• This period also saw the Proclamation of National Emergency and the central government's intervention in state affairs through the imposition of the President's rule and the use of financial incentives and sanctions to influence state policy.
  • In the 1980s and 1990s, the decentralization of power and the devolution of financial resources to the states became an important policy goal, and several initiatives were undertaken to empower the states and strengthen federalism. The 73rd and 74th Constitutional amendments were an important step in this direction. 
  • However, this process has not been without challenges, and there have been tensions between the central and state governments on issues such as revenue sharing and the allocation of resources.
  • In recent years, federalism in India has faced additional challenges, including the COVID-19 pandemic, which has highlighted the importance of coordination between the central and state governments in responding to crises and addressing the needs of the people.


What is the significance of Indian federalism?

Indian federalism is significant for several reasons:

  • Accommodation of diversity: Federalism in India allows for the accommodation of diversity by giving autonomy to states to govern their own affairs and address their unique needs and concerns.
  • Effective governance: A robust federal structure needs to be in place to deliver effective governance and to ensure that the diverse needs and interests of the states are represented in the decision-making process.
  • Promotion of democracy: Federalism promotes democracy by ensuring that power is decentralized and shared between different levels of government. This allows for greater participation and representation of citizens in the decision-making process.
  • Protection of rights: Federalism allows for more robust protection of individual and minority rights as state governments are better able to address the specific needs and concerns of their diverse populations and can tailor policies and legislation accordingly.


What are the federal provisions under the Indian Constitution?

Indian Constitution establishes dual polity ( Article 1 read with Part V and Part VI) and the division of powers between them ( Article 246 read with the 7th Schedule) . The states have the same authority over the state list during ordinary times as the union has over the union list. Part VI of the Indian Constitution provides for the states of the Indian Union with independent constitutional existence.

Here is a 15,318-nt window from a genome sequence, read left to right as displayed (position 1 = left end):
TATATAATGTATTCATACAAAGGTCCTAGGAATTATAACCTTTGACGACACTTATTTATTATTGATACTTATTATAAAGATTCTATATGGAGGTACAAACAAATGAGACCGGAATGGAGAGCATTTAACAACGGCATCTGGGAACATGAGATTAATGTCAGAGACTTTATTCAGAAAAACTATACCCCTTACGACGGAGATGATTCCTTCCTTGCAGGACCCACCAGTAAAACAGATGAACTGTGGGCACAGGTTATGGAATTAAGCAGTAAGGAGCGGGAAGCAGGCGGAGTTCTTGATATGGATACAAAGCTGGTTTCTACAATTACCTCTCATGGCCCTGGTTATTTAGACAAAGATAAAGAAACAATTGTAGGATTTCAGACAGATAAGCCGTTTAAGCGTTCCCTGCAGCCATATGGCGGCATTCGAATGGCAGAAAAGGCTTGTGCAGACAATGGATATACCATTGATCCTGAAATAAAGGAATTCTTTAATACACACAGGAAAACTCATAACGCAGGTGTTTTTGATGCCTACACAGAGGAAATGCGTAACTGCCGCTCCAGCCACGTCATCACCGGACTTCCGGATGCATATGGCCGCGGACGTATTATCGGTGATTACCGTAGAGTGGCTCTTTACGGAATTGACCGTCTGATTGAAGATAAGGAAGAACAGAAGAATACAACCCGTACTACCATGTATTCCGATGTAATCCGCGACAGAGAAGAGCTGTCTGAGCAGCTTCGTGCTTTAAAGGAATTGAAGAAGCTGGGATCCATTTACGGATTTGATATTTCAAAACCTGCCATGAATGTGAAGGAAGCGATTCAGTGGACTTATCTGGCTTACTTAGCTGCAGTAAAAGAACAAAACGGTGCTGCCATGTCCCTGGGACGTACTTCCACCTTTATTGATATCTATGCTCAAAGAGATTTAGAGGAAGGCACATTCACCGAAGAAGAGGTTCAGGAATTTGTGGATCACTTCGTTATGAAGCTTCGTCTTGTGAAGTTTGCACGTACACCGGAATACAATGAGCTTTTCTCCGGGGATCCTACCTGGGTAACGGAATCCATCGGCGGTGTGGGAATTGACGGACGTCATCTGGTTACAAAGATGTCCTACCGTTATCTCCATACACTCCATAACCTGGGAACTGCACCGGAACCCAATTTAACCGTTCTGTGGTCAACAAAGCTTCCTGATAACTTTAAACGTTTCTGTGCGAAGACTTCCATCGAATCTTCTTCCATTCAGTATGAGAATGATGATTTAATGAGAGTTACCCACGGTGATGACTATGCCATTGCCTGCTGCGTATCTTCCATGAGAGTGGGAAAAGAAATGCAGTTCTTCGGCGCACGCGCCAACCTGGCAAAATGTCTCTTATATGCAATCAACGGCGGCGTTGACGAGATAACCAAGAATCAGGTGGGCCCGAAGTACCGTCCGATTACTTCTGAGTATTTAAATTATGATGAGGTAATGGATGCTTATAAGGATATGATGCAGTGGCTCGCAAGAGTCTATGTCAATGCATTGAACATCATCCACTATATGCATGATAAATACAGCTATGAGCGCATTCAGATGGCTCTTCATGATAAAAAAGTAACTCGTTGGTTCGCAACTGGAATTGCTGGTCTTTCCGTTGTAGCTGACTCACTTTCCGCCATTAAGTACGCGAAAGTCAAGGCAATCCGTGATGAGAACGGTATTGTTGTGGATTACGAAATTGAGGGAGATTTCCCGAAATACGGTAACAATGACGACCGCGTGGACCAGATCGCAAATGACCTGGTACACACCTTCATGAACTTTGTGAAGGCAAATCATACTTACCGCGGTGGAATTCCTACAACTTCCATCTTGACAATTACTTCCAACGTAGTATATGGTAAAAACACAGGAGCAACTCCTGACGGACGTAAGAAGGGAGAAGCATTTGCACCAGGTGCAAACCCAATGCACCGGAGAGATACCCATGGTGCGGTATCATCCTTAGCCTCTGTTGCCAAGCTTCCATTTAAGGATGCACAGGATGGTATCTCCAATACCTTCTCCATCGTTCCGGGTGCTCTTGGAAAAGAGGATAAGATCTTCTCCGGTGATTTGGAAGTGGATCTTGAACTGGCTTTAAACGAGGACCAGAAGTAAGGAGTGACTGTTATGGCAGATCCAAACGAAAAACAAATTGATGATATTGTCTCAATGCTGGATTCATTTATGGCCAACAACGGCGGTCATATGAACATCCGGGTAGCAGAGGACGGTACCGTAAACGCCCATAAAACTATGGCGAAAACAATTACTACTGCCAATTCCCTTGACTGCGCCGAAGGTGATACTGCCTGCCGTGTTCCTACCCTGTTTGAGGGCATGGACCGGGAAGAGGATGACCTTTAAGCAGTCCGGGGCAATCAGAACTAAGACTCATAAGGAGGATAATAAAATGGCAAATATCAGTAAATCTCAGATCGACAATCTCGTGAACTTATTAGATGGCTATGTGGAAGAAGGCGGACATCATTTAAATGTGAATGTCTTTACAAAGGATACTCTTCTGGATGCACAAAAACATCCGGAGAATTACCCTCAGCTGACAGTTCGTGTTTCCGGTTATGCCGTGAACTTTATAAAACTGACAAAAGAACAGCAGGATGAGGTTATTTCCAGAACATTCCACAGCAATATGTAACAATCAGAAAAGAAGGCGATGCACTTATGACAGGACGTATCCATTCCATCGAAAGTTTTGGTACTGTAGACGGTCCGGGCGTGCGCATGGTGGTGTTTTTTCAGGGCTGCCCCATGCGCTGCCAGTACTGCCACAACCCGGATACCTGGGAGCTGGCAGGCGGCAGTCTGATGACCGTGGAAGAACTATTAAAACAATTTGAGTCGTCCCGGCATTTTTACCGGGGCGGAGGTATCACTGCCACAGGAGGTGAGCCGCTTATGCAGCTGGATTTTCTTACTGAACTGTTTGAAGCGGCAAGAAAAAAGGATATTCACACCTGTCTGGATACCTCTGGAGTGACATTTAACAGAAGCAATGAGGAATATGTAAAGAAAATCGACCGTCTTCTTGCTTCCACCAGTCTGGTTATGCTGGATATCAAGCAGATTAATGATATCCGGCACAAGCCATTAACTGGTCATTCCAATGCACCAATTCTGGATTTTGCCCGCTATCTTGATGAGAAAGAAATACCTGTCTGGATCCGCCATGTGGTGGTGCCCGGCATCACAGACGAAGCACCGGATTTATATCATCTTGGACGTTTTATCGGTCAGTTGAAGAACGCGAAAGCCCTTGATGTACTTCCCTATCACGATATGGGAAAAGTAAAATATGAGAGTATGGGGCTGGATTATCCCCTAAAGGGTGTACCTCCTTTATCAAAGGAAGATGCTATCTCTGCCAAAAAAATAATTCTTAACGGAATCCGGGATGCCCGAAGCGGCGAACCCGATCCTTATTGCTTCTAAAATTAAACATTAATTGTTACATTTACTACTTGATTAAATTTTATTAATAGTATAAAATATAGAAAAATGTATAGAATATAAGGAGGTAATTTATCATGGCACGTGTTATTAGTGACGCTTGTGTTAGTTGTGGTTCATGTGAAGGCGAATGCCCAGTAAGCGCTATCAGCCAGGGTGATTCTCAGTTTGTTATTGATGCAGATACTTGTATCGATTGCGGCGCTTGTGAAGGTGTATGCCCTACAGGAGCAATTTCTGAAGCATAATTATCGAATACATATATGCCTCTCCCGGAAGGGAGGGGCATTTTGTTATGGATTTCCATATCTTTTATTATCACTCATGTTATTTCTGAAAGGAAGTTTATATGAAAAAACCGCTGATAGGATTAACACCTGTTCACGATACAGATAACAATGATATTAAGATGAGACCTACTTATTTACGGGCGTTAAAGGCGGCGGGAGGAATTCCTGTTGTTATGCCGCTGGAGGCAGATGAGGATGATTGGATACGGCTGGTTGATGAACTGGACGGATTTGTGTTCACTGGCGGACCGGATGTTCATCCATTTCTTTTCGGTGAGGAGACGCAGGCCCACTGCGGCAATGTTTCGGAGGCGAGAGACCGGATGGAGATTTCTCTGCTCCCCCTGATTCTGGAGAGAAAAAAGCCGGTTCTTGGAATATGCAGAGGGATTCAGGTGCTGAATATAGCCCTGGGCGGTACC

Article 1

India, that is Bharat, shall be a union of states

Article 79

Parliament is constituted with two chambers, namely the Lok Sabha and the Rajya Sabha. The Rajya Sabha is designed to function as a representative body for the states in the Indian federal system.

Article 131

The Supreme Court in India is independent and is the sole arbitrator of disputes between federal constituents of the centre and states.

Article 246

Distribution of legislative subjects between the Union and the State governments, listed under the union, the state, and the concurrent list.

Article 368

Provides for 2 types of amendment processes, making the Constitution of India a unique mixture of rigidity and flexibility. Also, the federal provisions of the Constitution can be amended with the concurrence of at least half of the state legislatures.


What are the unitary features of the Indian constitution?

The Constitution of India has several provisions that have a unitary bias, despite the overall federal structure of the country. Some of these provisions include: 



States are not indestructible

Article 3: It gives the Parliament the power to form a new state by

  • Separating, uniting two or more states or parts of states. 
  • Uniting any territory to a part of any state. 
  • Altering the boundaries and names of states.

Emergency provisions

Article 352: President can declare a national emergency if the country's or part of its security is threatened by war, external aggression, or armed rebellion.